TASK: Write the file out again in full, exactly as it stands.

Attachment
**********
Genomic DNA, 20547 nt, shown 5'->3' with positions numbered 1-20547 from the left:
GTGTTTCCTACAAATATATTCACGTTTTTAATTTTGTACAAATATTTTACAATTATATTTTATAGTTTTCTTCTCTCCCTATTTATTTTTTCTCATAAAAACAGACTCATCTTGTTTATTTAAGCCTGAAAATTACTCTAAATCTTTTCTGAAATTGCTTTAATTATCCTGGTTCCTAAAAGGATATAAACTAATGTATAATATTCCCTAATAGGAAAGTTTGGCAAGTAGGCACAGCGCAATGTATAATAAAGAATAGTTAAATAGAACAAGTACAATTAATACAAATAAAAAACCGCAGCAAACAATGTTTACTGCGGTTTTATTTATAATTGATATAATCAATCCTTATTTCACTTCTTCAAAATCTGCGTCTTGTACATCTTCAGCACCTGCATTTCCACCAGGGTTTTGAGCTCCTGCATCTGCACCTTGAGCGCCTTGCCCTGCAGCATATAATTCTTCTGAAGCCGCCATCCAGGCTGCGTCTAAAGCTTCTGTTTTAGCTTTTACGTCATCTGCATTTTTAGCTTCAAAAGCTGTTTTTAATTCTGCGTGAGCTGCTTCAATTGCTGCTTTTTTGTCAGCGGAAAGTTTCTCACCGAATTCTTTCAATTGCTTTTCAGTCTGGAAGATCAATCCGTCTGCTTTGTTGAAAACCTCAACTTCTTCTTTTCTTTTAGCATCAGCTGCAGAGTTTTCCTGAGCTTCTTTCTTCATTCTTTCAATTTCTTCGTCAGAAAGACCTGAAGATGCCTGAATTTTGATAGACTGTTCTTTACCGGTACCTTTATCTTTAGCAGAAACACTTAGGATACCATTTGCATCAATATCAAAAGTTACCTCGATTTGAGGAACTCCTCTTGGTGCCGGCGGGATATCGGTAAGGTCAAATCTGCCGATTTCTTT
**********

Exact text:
Genomic DNA, 20547 nt, shown 5'->3' with positions numbered 1-20547 from the left:
GTGTTTCCTACAAATATATTCACGTTTTTAATTTTGTACAAATATTTTACAATTATATTTTATAGTTTTCTTCTCTCCCTATTTATTTTTTCTCATAAAAACAGACTCATCTTGTTTATTTAAGCCTGAAAATTACTCTAAATCTTTTCTGAAATTGCTTTAATTATCCTGGTTCCTAAAAGGATATAAACTAATGTATAATATTCCCTAATAGGAAAGTTTGGCAAGTAGGCACAGCGCAATGTATAATAAAGAATAGTTAAATAGAACAAGTACAATTAATACAAATAAAAAACCGCAGCAAACAATGTTTACTGCGGTTTTATTTATAATTGATATAATCAATCCTTATTTCACTTCTTCAAAATCTGCGTCTTGTACATCTTCAGCACCTGCATTTCCACCAGGGTTTTGAGCTCCTGCATCTGCACCTTGAGCGCCTTGCCCTGCAGCATATAATTCTTCTGAAGCCGCCATCCAGGCTGCGTCTAAAGCTTCTGTTTTAGCTTTTACGTCATCTGCATTTTTAGCTTCAAAAGCTGTTTTTAATTCTGCGTGAGCTGCTTCAATTGCTGCTTTTTTGTCAGCGGAAAGTTTCTCACCGAATTCTTTCAATTGCTTTTCAGTCTGGAAGATCAATCCGTCTGCTTTGTTGAAAACCTCAACTTCTTCTTTTCTTTTAGCATCAGCTGCAGAGTTTTCCTGAGCTTCTTTCTTCATTCTTTCAATTTCTTCGTCAGAAAGACCTGAAGATGCCTGAATTTTGATAGACTGTTCTTTACCGGTACCTTTATCTTTAGCAGAAACACTTAGGATACCATTTGCATCAATATCAAAAGTTACCTCGATTTGAGGAACTCCTCTTGGTGCCGGCGGGATATCGGTAAGGTCAAATCTGCCGATTTCTTT